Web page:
Urban switches from Swiss to French exchange after debate over curriculum


Six of the 20 French exchange students spend the day at Muir Woods with two Urban hosts. Photo by Renata Miller (used with permission)

Zoe Meneghetti, Staff Writer

The Urban community values its language curriculum and prides itself on the way it is followed. For the last several years, Assistant Head for Student Life, Charlotte Worsley, Academic Dean, Geoff Ruth, Language Department Chair and French Teacher, Arnaud Finet and Outdoor Education leader, Rachel Fristedt, have been working together to change Urban’s exchange program. In the past, Urban would host Swiss students from the Kantonsschule Enge school. However, this year Urban worked to replace the Swiss exchange program with a French exchange program. This Fall, Urban validated the talk of phasing out the Swiss exchange program and instead welcomed 20 French exchange students to the school, as well as hosting three Swiss students.

“We talked about it (switching programs) on and off for a while, just because it doesn’t match with our school’s curriculum,” said Ruth. “We don’t speak Swiss, we don’t speak German, but we do speak French.”

“Since we speak French, having a French exchange program just makes more sense,” said Worsley.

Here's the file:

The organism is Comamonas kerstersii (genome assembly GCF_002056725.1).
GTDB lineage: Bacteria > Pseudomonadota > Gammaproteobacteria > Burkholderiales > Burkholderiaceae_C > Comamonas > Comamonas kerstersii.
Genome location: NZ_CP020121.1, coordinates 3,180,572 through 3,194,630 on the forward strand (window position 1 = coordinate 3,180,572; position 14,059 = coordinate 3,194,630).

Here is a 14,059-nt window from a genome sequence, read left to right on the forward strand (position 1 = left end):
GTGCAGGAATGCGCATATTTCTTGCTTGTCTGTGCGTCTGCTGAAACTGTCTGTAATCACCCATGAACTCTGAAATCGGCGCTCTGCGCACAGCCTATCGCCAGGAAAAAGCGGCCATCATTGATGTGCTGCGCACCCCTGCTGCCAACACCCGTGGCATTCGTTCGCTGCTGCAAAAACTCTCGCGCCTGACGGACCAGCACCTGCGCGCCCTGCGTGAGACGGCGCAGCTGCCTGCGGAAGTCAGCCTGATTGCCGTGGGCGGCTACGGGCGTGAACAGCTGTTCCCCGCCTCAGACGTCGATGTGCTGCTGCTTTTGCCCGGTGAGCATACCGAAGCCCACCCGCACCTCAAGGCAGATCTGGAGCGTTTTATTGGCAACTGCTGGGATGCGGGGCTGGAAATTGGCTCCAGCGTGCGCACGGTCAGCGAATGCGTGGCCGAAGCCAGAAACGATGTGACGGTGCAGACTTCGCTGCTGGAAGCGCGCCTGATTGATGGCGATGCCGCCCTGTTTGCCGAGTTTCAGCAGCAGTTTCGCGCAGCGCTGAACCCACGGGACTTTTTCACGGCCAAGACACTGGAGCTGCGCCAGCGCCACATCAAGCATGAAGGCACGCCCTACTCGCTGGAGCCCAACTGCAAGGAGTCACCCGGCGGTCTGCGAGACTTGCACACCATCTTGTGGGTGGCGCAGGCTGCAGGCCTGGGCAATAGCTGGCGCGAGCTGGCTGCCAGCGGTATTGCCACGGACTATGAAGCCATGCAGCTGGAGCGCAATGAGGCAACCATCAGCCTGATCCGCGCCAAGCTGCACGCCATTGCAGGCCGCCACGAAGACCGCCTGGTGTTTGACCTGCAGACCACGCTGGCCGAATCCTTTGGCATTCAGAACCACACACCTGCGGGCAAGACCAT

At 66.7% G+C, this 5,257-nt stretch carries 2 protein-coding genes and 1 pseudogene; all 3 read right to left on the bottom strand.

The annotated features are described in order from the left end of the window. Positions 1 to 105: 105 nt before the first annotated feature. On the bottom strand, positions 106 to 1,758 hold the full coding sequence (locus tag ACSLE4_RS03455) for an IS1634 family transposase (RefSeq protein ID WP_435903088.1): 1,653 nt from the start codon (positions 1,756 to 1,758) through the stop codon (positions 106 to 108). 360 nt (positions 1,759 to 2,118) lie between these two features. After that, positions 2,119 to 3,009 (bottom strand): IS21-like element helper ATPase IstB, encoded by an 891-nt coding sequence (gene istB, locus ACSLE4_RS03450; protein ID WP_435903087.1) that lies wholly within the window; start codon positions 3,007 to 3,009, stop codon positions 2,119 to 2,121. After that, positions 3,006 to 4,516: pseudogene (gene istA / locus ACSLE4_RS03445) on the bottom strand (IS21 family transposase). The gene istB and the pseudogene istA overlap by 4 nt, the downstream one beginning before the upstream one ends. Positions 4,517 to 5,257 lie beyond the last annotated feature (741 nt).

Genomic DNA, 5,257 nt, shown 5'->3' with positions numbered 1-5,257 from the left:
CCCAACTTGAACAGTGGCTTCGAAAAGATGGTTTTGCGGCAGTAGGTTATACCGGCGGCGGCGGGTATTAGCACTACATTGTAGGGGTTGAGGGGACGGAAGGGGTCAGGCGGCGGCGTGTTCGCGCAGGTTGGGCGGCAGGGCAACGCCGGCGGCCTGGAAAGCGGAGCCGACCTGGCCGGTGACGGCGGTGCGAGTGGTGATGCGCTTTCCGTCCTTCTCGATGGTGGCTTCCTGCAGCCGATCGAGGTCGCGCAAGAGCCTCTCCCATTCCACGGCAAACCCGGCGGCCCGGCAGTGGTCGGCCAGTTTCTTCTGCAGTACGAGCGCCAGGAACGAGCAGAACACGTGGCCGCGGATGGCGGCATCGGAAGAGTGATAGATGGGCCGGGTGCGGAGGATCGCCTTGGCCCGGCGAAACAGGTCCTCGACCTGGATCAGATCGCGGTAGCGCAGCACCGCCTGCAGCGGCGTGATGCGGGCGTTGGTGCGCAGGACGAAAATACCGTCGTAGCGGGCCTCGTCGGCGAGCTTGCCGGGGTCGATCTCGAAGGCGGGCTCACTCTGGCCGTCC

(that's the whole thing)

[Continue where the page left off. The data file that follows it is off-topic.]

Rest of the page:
However, the more perplexing question is why Urban started to do the Swiss exchange program in the first place if it does not align with Urban’s curriculum.

According to Worsley, “The decision to go with the Swiss exchange program was not a curriculum decision.”

When the Kantonsschule Engle School in Switzerland approached Urban, there were many schools such as Saint Ignatius, Branson, and UHS already participating in the program, and the Swiss school needed another school to host students.

“At the time, I think that we did not have any other exchange programs, so this was an easy one. It seemed all figured out,” said Worsley. The initial decision to participate in the Swiss exchange program was primarily based off of the fact that it was something new, and Urban’s curriculum was not fully developed. However, “The Chinese and Indian exchange programs came up, we started to develop our mission more and realized the Swiss Program did not fit,” said Worsley.

The one Swiss student who had an episode last year that contradicted school policy last year was not the reason Urban transitioned, or was it considered when Urban was deciding whether or not to switch. According to Worsley, “They (the Swiss students) are all great kids…when that student had an episode, we immediately looked at our curriculum and what we, the school, did.”

In conclusion, Urban faculty agrees that the switch from the Swiss exchange program to the French exchange program was the right choice because it supports Urban’s curriculum to a greater extent.